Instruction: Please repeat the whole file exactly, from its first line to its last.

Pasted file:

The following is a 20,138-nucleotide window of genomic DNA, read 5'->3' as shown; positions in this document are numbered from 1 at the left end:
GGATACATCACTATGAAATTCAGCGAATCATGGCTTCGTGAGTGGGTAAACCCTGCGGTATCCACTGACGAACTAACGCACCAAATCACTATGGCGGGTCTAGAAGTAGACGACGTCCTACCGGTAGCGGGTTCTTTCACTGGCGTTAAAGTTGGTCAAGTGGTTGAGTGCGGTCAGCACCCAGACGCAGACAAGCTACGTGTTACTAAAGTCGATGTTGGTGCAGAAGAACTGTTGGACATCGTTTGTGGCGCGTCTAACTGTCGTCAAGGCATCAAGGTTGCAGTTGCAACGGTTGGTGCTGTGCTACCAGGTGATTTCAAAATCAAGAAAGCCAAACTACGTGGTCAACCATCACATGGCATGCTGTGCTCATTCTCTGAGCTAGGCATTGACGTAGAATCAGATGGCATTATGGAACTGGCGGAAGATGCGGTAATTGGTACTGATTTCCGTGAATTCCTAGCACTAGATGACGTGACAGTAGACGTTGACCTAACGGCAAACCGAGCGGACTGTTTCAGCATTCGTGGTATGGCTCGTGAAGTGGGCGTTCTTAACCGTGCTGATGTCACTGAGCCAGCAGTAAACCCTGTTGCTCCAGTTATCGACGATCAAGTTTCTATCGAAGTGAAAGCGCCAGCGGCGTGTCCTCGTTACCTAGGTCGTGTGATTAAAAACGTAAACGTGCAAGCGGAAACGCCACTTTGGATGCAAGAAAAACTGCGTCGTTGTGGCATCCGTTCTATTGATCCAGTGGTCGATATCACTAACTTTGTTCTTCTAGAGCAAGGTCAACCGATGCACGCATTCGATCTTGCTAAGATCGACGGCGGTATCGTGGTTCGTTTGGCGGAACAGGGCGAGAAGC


The following is a 20,138-nucleotide window of genomic DNA, read 5'->3' as shown; positions in this document are numbered from 1 at the left end:
GGATACATCACTATGAAATTCAGCGAATCATGGCTTCGTGAGTGGGTAAACCCTGCGGTATCCACTGACGAACTAACGCACCAAATCACTATGGCGGGTCTAGAAGTAGACGACGTCCTACCGGTAGCGGGTTCTTTCACTGGCGTTAAAGTTGGTCAAGTGGTTGAGTGCGGTCAGCACCCAGACGCAGACAAGCTACGTGTTACTAAAGTCGATGTTGGTGCAGAAGAACTGTTGGACATCGTTTGTGGCGCGTCTAACTGTCGTCAAGGCATCAAGGTTGCAGTTGCAACGGTTGGTGCTGTGCTACCAGGTGATTTCAAAATCAAGAAAGCCAAACTACGTGGTCAACCATCACATGGCATGCTGTGCTCATTCTCTGAGCTAGGCATTGACGTAGAATCAGATGGCATTATGGAACTGGCGGAAGATGCGGTAATTGGTACTGATTTCCGTGAATTCCTAGCACTAGATGACGTGACAGTAGACGTTGACCTAACGGCAAACCGAGCGGACTGTTTCAGCATTCGTGGTATGGCTCGTGAAGTGGGCGTTCTTAACCGTGCTGATGTCACTGAGCCAGCAGTAAACCCTGTTGCTCCAGTTATCGACGATCAAGTTTCTATCGAAGTGAAAGCGCCAGCGGCGTGTCCTCGTTACCTAGGTCGTGTGATTAAAAACGTAAACGTGCAAGCGGAAACGCCACTTTGGATGCAAGAAAAACTGCGTCGTTGTGGCATCCGTTCTATTGATCCAGTGGTCGATATCACTAACTTTGTTCTTCTAGAGCAAGGTCAACCGATGCACGCATTCGATCTTGCTAAGATCGACGGCGGTATCGTGGTTCGTTTGGCGGAACAGGGCGAGAAGC